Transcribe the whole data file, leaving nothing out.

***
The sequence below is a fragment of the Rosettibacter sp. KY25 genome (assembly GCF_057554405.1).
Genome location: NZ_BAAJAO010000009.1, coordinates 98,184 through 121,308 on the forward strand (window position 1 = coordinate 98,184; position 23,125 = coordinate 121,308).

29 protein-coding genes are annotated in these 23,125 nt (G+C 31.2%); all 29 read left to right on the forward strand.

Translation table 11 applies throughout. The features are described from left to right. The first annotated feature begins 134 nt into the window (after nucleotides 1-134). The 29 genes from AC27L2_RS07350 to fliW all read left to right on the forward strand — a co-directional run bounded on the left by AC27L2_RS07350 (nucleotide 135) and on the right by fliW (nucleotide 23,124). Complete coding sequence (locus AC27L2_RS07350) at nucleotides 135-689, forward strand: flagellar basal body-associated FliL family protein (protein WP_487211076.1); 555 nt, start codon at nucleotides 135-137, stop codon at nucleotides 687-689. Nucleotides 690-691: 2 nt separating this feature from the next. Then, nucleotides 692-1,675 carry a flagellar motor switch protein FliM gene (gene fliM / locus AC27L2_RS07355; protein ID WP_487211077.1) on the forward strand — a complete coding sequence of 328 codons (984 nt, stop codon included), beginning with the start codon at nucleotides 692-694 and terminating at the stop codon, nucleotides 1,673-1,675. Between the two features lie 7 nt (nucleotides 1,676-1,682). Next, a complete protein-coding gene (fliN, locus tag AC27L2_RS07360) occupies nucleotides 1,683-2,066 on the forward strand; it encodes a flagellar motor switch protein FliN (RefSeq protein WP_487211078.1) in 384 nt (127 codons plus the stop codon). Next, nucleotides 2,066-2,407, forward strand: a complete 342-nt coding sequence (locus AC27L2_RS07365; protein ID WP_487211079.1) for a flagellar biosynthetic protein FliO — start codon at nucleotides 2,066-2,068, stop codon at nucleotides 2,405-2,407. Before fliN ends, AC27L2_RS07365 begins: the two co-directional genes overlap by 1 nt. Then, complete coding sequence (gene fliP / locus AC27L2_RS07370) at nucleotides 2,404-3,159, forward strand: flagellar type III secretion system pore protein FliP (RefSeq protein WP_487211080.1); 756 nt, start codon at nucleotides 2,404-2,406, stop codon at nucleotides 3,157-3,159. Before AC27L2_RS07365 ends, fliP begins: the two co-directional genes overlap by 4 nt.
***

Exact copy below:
The sequence below is a fragment of the Rosettibacter sp. KY25 genome (assembly GCF_057554405.1).
Genome location: NZ_BAAJAO010000009.1, coordinates 98,184 through 121,308 on the forward strand (window position 1 = coordinate 98,184; position 23,125 = coordinate 121,308).

29 protein-coding genes are annotated in these 23,125 nt (G+C 31.2%); all 29 read left to right on the forward strand.

Translation table 11 applies throughout. The features are described from left to right. The first annotated feature begins 134 nt into the window (after nucleotides 1-134). The 29 genes from AC27L2_RS07350 to fliW all read left to right on the forward strand — a co-directional run bounded on the left by AC27L2_RS07350 (nucleotide 135) and on the right by fliW (nucleotide 23,124). Complete coding sequence (locus AC27L2_RS07350) at nucleotides 135-689, forward strand: flagellar basal body-associated FliL family protein (protein WP_487211076.1); 555 nt, start codon at nucleotides 135-137, stop codon at nucleotides 687-689. Nucleotides 690-691: 2 nt separating this feature from the next. Then, nucleotides 692-1,675 carry a flagellar motor switch protein FliM gene (gene fliM / locus AC27L2_RS07355; protein ID WP_487211077.1) on the forward strand — a complete coding sequence of 328 codons (984 nt, stop codon included), beginning with the start codon at nucleotides 692-694 and terminating at the stop codon, nucleotides 1,673-1,675. Between the two features lie 7 nt (nucleotides 1,676-1,682). Next, a complete protein-coding gene (fliN, locus tag AC27L2_RS07360) occupies nucleotides 1,683-2,066 on the forward strand; it encodes a flagellar motor switch protein FliN (RefSeq protein WP_487211078.1) in 384 nt (127 codons plus the stop codon). Next, nucleotides 2,066-2,407, forward strand: a complete 342-nt coding sequence (locus AC27L2_RS07365; protein ID WP_487211079.1) for a flagellar biosynthetic protein FliO — start codon at nucleotides 2,066-2,068, stop codon at nucleotides 2,405-2,407. Before fliN ends, AC27L2_RS07365 begins: the two co-directional genes overlap by 1 nt. Then, complete coding sequence (gene fliP / locus AC27L2_RS07370) at nucleotides 2,404-3,159, forward strand: flagellar type III secretion system pore protein FliP (RefSeq protein WP_487211080.1); 756 nt, start codon at nucleotides 2,404-2,406, stop codon at nucleotides 3,157-3,159. Before AC27L2_RS07365 ends, fliP begins: the two co-directional genes overlap by 4 nt.